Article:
However, there is an exception to the test for cases involving evidence obtained by torture, where the lower standard (‘real risk’) is still applicable, in that it is only necessary to show a real risk that the evidence was so obtained [64]. Moreover, although the Court did not expressly decide the point, it strongly indicated that the test for ‘accusation’ cases, where a foreign trial is pending and has not yet taken place, also remains at the lower standard [58-59] [67] [71].

The Supreme Court also determined that it would (had the EAW not been withdrawn) have remitted the case to the High Court, for it to decide upon the factual question of whether Mr Popoviciu had exhausted domestic remedies in Romania, a requirement for him to access Strasbourg justice. In doing so, the Supreme Court noted that the Romanian state is notionally bound to cooperate with article 5 or 6 compliant proceedings in Romania, but recognised that the availability (or not) of an effective remedy in Romania in the instant case was “arguable”.

Lord Lloyd-Jones was also critical of the High Court’s decision to allow fresh evidence to be adduced concerning the independence of the first-instance Romanian judge, after which the High Court heard (and accepted at [162]) allegations of the judge’s impropriety, corruption, bribe-taking and contact with the complainant in Mr Popoviciu’s case.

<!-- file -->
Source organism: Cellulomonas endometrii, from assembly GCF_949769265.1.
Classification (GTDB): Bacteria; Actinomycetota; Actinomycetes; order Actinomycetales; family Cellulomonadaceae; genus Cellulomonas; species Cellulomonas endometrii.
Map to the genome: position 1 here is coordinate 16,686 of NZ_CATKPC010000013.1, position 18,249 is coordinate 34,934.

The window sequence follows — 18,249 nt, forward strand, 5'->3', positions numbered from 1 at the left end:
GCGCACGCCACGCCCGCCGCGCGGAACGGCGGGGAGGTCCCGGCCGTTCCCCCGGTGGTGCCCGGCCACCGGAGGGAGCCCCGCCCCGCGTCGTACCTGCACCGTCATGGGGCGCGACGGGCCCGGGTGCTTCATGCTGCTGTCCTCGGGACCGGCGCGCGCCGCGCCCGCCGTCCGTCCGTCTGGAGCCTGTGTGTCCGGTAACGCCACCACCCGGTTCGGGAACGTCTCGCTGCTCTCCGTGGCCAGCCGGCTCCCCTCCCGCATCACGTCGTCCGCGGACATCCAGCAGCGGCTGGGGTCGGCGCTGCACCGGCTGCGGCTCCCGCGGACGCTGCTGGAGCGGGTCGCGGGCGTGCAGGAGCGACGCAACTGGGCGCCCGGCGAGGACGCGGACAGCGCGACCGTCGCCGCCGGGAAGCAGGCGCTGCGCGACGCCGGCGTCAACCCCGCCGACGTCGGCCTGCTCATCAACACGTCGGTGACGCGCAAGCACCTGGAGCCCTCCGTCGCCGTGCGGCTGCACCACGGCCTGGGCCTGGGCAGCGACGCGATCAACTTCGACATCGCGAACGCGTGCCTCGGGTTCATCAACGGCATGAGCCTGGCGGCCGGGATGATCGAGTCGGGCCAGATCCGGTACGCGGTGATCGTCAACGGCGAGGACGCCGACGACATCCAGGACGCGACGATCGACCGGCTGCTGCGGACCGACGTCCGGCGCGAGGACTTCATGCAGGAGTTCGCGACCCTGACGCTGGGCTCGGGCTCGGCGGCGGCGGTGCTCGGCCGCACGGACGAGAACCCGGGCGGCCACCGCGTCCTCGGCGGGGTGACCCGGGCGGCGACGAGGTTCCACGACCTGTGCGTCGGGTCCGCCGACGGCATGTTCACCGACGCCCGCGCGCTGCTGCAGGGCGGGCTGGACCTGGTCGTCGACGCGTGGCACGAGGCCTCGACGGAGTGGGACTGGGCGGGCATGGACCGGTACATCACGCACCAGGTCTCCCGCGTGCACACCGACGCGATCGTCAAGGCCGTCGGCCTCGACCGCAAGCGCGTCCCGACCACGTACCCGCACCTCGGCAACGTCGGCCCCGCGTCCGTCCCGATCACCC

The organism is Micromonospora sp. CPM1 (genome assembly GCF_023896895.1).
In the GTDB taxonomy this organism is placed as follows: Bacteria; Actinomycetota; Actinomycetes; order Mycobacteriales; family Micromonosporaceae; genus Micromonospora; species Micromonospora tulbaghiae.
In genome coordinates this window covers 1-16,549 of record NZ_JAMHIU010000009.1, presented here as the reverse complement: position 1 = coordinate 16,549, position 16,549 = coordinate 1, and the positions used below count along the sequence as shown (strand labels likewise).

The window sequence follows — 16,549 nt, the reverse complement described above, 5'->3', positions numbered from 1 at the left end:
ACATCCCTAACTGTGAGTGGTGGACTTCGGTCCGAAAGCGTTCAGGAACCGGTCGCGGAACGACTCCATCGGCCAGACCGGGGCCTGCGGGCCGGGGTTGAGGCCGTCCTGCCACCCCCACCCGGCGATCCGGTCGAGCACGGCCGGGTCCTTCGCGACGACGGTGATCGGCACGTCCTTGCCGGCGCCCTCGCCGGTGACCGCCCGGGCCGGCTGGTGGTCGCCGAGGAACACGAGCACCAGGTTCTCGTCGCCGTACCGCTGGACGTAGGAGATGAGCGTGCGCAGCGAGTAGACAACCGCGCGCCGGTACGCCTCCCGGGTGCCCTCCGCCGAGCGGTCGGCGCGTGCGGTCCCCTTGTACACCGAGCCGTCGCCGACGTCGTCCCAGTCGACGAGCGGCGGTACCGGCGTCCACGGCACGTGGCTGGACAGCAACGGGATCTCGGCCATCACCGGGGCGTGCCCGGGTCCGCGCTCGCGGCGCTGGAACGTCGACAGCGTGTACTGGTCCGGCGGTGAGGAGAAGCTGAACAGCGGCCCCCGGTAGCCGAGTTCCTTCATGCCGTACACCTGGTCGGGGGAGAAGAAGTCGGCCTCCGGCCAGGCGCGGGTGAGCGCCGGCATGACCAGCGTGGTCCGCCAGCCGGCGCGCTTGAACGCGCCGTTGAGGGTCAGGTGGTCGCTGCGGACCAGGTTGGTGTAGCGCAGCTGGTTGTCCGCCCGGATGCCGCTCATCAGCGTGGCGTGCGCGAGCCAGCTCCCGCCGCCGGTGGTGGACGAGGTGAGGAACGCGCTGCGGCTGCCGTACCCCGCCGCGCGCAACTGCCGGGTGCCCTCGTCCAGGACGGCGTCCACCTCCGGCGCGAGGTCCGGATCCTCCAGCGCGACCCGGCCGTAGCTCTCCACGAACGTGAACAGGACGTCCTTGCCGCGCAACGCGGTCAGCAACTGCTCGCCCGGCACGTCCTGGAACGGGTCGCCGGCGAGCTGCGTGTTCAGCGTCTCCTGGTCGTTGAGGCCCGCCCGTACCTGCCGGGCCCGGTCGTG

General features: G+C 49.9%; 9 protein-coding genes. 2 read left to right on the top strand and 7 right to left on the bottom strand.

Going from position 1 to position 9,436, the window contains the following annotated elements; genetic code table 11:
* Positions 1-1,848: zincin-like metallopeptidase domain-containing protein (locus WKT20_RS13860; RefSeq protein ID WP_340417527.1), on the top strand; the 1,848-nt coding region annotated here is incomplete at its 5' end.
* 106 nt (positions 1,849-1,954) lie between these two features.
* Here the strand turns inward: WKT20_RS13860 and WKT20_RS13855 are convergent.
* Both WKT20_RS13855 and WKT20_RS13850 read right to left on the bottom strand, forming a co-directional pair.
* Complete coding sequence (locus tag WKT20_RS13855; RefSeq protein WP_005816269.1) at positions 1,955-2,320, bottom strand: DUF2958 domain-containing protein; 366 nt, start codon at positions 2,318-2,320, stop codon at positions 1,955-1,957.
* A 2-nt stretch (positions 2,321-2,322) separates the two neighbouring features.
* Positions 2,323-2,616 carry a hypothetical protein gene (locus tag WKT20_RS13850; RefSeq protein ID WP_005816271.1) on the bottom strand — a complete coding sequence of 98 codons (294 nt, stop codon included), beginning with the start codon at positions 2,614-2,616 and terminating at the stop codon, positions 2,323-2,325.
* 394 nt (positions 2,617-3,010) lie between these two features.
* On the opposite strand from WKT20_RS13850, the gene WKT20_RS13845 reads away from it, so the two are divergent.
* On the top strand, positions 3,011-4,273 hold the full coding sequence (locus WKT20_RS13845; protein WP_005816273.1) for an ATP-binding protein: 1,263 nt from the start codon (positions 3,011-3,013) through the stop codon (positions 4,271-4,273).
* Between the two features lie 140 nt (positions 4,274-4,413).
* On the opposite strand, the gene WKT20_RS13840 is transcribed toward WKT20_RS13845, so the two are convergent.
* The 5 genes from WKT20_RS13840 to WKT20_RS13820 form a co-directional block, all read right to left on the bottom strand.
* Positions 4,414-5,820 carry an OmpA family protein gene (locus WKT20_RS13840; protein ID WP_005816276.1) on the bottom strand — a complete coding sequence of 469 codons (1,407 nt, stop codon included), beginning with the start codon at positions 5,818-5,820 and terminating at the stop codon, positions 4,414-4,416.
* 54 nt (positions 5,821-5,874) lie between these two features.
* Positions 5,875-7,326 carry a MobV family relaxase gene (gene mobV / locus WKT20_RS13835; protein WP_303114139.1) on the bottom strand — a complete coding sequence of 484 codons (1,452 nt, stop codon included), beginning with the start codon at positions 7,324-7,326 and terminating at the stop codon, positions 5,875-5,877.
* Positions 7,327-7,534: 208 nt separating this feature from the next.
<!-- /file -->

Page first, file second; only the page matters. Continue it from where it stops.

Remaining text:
Comparative analysis

Continental European courts have recently taken strong stances against Romanian-issued EAWs, either based on the risk of unfair trial or due to the adverse prison conditions individuals are likely to face on return. After hearing human rights arguments, Mediterranean courts have refused to enforce Romanian EAWs, and have allowed at least one defendant to serve out his sentence in Italy instead.

Benyamin Steinmetz, an Israeli businessman accused of criminality in Romania and convicted in absentia, had his extradition blocked for the second time after both the Athens Court of Appeal (16 March 2022 No.45/2022) and thereafter a Cyprus court found that there was a real risk of inhumane treatment in Romanian prison were he to be returned, potentially breaching Article 3 ECHR. The Athens court also found that the judicial procedure underpinning his EAW was in question. In particular, the judge who issued the EAW was found not to have sworn an oath of office and had been a personal advisor to the prosecutor who brought the charges against Steinmetz. Swearing an oath is a procedural requirement for becoming a Romanian judge and under European law and only a competent judicial authority from a requesting state may issue an EAW.